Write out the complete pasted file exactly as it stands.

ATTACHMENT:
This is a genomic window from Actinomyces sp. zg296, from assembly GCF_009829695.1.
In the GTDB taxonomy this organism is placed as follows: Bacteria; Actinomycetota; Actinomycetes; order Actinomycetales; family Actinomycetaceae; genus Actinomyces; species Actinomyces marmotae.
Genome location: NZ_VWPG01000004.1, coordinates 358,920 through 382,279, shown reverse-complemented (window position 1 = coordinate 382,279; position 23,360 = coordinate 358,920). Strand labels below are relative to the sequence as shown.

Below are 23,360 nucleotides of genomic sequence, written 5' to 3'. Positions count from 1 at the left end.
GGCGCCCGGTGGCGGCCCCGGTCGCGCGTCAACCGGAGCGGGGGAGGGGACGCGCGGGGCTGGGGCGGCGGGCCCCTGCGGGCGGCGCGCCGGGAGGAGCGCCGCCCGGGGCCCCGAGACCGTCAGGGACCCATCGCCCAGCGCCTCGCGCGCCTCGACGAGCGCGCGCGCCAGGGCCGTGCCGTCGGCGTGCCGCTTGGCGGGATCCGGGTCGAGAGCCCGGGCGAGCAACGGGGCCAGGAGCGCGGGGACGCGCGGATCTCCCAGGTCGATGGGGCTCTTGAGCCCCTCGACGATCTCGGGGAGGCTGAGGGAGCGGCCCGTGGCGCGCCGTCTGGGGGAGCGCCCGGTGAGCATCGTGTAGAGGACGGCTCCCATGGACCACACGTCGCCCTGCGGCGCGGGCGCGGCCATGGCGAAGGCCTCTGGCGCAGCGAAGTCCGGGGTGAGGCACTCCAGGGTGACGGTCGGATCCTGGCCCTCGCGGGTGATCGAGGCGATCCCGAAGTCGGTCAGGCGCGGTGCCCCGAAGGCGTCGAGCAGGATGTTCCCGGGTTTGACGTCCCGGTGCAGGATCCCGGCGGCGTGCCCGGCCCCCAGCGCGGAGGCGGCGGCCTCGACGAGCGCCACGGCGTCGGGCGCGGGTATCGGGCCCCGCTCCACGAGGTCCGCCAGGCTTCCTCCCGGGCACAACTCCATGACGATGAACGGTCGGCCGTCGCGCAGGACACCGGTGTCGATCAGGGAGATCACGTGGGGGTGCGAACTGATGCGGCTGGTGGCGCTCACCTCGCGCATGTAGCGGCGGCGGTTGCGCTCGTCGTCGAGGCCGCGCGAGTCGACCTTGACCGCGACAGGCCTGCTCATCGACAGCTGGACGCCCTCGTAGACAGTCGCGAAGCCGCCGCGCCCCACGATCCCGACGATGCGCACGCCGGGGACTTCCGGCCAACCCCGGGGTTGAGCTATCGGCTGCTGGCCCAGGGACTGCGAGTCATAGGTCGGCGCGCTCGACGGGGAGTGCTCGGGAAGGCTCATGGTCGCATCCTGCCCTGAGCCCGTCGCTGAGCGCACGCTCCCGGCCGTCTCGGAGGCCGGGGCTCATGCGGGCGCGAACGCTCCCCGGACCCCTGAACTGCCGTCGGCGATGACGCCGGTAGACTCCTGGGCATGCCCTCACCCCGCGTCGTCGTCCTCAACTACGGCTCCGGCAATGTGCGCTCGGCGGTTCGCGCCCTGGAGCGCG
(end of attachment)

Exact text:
This is a genomic window from Actinomyces sp. zg296, from assembly GCF_009829695.1.
In the GTDB taxonomy this organism is placed as follows: Bacteria; Actinomycetota; Actinomycetes; order Actinomycetales; family Actinomycetaceae; genus Actinomyces; species Actinomyces marmotae.
Genome location: NZ_VWPG01000004.1, coordinates 358,920 through 382,279, shown reverse-complemented (window position 1 = coordinate 382,279; position 23,360 = coordinate 358,920). Strand labels below are relative to the sequence as shown.

Below are 23,360 nucleotides of genomic sequence, written 5' to 3'. Positions count from 1 at the left end.
GGCGCCCGGTGGCGGCCCCGGTCGCGCGTCAACCGGAGCGGGGGAGGGGACGCGCGGGGCTGGGGCGGCGGGCCCCTGCGGGCGGCGCGCCGGGAGGAGCGCCGCCCGGGGCCCCGAGACCGTCAGGGACCCATCGCCCAGCGCCTCGCGCGCCTCGACGAGCGCGCGCGCCAGGGCCGTGCCGTCGGCGTGCCGCTTGGCGGGATCCGGGTCGAGAGCCCGGGCGAGCAACGGGGCCAGGAGCGCGGGGACGCGCGGATCTCCCAGGTCGATGGGGCTCTTGAGCCCCTCGACGATCTCGGGGAGGCTGAGGGAGCGGCCCGTGGCGCGCCGTCTGGGGGAGCGCCCGGTGAGCATCGTGTAGAGGACGGCTCCCATGGACCACACGTCGCCCTGCGGCGCGGGCGCGGCCATGGCGAAGGCCTCTGGCGCAGCGAAGTCCGGGGTGAGGCACTCCAGGGTGACGGTCGGATCCTGGCCCTCGCGGGTGATCGAGGCGATCCCGAAGTCGGTCAGGCGCGGTGCCCCGAAGGCGTCGAGCAGGATGTTCCCGGGTTTGACGTCCCGGTGCAGGATCCCGGCGGCGTGCCCGGCCCCCAGCGCGGAGGCGGCGGCCTCGACGAGCGCCACGGCGTCGGGCGCGGGTATCGGGCCCCGCTCCACGAGGTCCGCCAGGCTTCCTCCCGGGCACAACTCCATGACGATGAACGGTCGGCCGTCGCGCAGGACACCGGTGTCGATCAGGGAGATCACGTGGGGGTGCGAACTGATGCGGCTGGTGGCGCTCACCTCGCGCATGTAGCGGCGGCGGTTGCGCTCGTCGTCGAGGCCGCGCGAGTCGACCTTGACCGCGACAGGCCTGCTCATCGACAGCTGGACGCCCTCGTAGACAGTCGCGAAGCCGCCGCGCCCCACGATCCCGACGATGCGCACGCCGGGGACTTCCGGCCAACCCCGGGGTTGAGCTATCGGCTGCTGGCCCAGGGACTGCGAGTCATAGGTCGGCGCGCTCGACGGGGAGTGCTCGGGAAGGCTCATGGTCGCATCCTGCCCTGAGCCCGTCGCTGAGCGCACGCTCCCGGCCGTCTCGGAGGCCGGGGCTCATGCGGGCGCGAACGCTCCCCGGACCCCTGAACTGCCGTCGGCGATGACGCCGGTAGACTCCTGGGCATGCCCTCACCCCGCGTCGTCGTCCTCAACTACGGCTCCGGCAATGTGCGCTCGGCGGTTCGCGCCCTGGAGCGCG